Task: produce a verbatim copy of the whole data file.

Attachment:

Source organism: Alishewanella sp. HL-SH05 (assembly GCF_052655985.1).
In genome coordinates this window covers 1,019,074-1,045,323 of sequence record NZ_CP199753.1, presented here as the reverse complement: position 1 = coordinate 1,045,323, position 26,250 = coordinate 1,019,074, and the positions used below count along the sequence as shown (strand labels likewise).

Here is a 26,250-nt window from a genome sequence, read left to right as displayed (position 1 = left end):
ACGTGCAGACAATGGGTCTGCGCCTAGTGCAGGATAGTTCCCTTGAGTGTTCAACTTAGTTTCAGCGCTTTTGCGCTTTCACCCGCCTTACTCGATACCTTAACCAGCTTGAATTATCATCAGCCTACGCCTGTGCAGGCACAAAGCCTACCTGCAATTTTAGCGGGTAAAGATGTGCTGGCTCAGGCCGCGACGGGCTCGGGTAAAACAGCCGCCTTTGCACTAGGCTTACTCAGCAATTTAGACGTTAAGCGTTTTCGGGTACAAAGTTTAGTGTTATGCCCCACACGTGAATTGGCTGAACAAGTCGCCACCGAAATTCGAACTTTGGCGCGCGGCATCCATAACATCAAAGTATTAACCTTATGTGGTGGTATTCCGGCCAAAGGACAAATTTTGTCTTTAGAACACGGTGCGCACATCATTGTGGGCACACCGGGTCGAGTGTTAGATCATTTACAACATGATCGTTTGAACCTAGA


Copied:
Source organism: Alishewanella sp. HL-SH05 (assembly GCF_052655985.1).
In genome coordinates this window covers 1,019,074-1,045,323 of sequence record NZ_CP199753.1, presented here as the reverse complement: position 1 = coordinate 1,045,323, position 26,250 = coordinate 1,019,074, and the positions used below count along the sequence as shown (strand labels likewise).

Here is a 26,250-nt window from a genome sequence, read left to right as displayed (position 1 = left end):
ACGTGCAGACAATGGGTCTGCGCCTAGTGCAGGATAGTTCCCTTGAGTGTTCAACTTAGTTTCAGCGCTTTTGCGCTTTCACCCGCCTTACTCGATACCTTAACCAGCTTGAATTATCATCAGCCTACGCCTGTGCAGGCACAAAGCCTACCTGCAATTTTAGCGGGTAAAGATGTGCTGGCTCAGGCCGCGACGGGCTCGGGTAAAACAGCCGCCTTTGCACTAGGCTTACTCAGCAATTTAGACGTTAAGCGTTTTCGGGTACAAAGTTTAGTGTTATGCCCCACACGTGAATTGGCTGAACAAGTCGCCACCGAAATTCGAACTTTGGCGCGCGGCATCCATAACATCAAAGTATTAACCTTATGTGGTGGTATTCCGGCCAAAGGACAAATTTTGTCTTTAGAACACGGTGCGCACATCATTGTGGGCACACCGGGTCGAGTGTTAGATCATTTACAACATGATCGTTTGAACCTAGA